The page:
Apologetics Thursday – Calvinist Fallacies

These following fallacies are common Calvinistic fallacies. This list is not meant to be taken that non-Calvinists do not often fall for these fallacies, but that these fallacies are ones often encountered in debates with Calvinists.

Moralistic fallacy

What it is:

The moralistic fallacy is the informal fallacy of assuming that whichever aspect of nature which has socially unpleasant consequences cannot exist. Its typical form is “if X were true, then it would happen that Z!”, where Z is a morally, socially or politically undesirable thing. What should be moral is assumed a priori to also be naturally occurring.

Where Calvinists use it:

Everywhere and always. Open Theism is wrong because it presents a new understanding of omniscience. Open Theism is wrong because God then would not be “sovereign”. Open Theism is wrong because if the future is open the Satan might win. Open Theism is wrong because then God would sometimes be “wrong”.

This article “refuting” Open Theism relies primarily on the Moralistic Fallacy: link

The Motte and Bailey Argument

What it is:

The writers of the paper compare this to a form of medieval castle, where there would be a field of desirable and economically productive land called a bailey, and a big ugly tower in the middle called the motte. If you were a medieval lord, you would do most of your economic activity in the bailey and get rich. If an enemy approached, you would retreat to the motte and rain down arrows on the enemy until they gave up and went away. Then you would go back to the bailey, which is the place you wanted to be all along.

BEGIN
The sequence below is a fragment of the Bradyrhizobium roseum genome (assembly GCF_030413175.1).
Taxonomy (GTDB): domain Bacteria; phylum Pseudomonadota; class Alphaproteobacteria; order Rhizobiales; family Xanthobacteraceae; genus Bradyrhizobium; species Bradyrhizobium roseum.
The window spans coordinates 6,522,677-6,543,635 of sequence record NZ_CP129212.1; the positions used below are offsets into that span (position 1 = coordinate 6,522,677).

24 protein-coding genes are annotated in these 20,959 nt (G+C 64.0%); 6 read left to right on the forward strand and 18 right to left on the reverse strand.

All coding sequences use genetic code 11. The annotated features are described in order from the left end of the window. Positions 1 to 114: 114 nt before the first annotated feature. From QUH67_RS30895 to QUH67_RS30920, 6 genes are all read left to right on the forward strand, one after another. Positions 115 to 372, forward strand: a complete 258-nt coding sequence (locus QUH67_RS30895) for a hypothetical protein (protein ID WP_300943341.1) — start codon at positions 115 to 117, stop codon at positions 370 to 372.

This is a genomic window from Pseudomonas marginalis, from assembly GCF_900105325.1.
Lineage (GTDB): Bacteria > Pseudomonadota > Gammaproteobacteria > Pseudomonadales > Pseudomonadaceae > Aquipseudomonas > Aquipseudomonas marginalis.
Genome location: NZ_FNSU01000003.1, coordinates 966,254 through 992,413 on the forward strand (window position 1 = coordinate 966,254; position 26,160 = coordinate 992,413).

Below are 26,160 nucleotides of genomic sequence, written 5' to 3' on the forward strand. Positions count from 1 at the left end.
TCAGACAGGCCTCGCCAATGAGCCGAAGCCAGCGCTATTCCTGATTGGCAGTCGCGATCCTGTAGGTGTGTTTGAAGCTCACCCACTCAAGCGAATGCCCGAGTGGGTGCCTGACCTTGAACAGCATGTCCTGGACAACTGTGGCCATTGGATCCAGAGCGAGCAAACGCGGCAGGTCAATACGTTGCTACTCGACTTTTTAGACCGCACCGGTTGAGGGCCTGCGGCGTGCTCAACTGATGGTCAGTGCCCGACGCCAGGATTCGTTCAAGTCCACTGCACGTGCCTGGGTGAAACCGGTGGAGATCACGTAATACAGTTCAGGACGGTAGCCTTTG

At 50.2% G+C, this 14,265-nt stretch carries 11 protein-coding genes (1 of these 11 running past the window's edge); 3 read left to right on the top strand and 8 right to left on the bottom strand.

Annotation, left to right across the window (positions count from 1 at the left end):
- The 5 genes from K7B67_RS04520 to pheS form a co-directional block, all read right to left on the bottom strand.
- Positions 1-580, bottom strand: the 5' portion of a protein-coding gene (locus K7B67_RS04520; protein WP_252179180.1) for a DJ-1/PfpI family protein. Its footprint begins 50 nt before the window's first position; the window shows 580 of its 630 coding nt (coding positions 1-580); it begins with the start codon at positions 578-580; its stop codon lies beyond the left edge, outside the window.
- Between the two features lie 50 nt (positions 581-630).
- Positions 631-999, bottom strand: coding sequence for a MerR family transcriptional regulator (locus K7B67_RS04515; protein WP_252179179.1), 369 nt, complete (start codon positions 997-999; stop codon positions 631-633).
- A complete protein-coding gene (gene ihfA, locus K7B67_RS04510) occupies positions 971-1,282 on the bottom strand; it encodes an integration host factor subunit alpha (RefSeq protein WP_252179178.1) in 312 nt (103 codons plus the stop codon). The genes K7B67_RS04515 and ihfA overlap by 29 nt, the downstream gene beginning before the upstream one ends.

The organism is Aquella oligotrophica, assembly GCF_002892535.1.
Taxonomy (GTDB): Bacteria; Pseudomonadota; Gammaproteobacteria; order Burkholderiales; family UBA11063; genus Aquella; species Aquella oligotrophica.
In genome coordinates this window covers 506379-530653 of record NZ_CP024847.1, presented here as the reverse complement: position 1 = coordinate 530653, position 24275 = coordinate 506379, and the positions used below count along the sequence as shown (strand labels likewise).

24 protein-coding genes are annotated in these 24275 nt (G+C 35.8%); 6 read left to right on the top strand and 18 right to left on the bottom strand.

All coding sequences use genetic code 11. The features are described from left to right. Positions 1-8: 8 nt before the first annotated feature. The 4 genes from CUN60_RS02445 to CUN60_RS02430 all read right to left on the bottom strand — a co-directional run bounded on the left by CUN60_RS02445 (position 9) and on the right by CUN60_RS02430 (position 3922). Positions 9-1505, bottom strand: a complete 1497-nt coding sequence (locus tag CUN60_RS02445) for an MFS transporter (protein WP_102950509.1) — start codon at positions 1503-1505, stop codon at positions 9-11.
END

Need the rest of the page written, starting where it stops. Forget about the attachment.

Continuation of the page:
Source

The idea is that an arguer makes an absurd claim that is not defensible. When pressed, they retreat to a more defensible position. If they win that, the again continue claiming the original absurd claim.

Where we see it:

Any time Calvinists claim that God controls everything or that God knows everything in the future. They may retreat to attempting to prove God controlled one thing or that God knew one thing in the future.

Here is one Calvinist claiming that the case of Joseph proves God’s control of all things:

The Worst Argument in the World

What it is:

I declare the Worst Argument In The World to be this: “X is in a category whose archetypal member gives us a certain emotional reaction. Therefore, we should apply that emotional reaction to X, even though it is not a central category member.” Source

Where wematt-slick-worst-argument-in-the-world see it:

When Calvinists want to call the God of Open Theism “ignorant” or “makes mistakes”. The fallacy comes because usually people that “know quite a lot” or even know “everything everywhere” would not be conventionally called “ignorant” even if they might somehow technically fit the definition. Likewise, here is Matt Slick making the Worst Argument in the World when trying to get an Open Theist to say God makes mistakes: link

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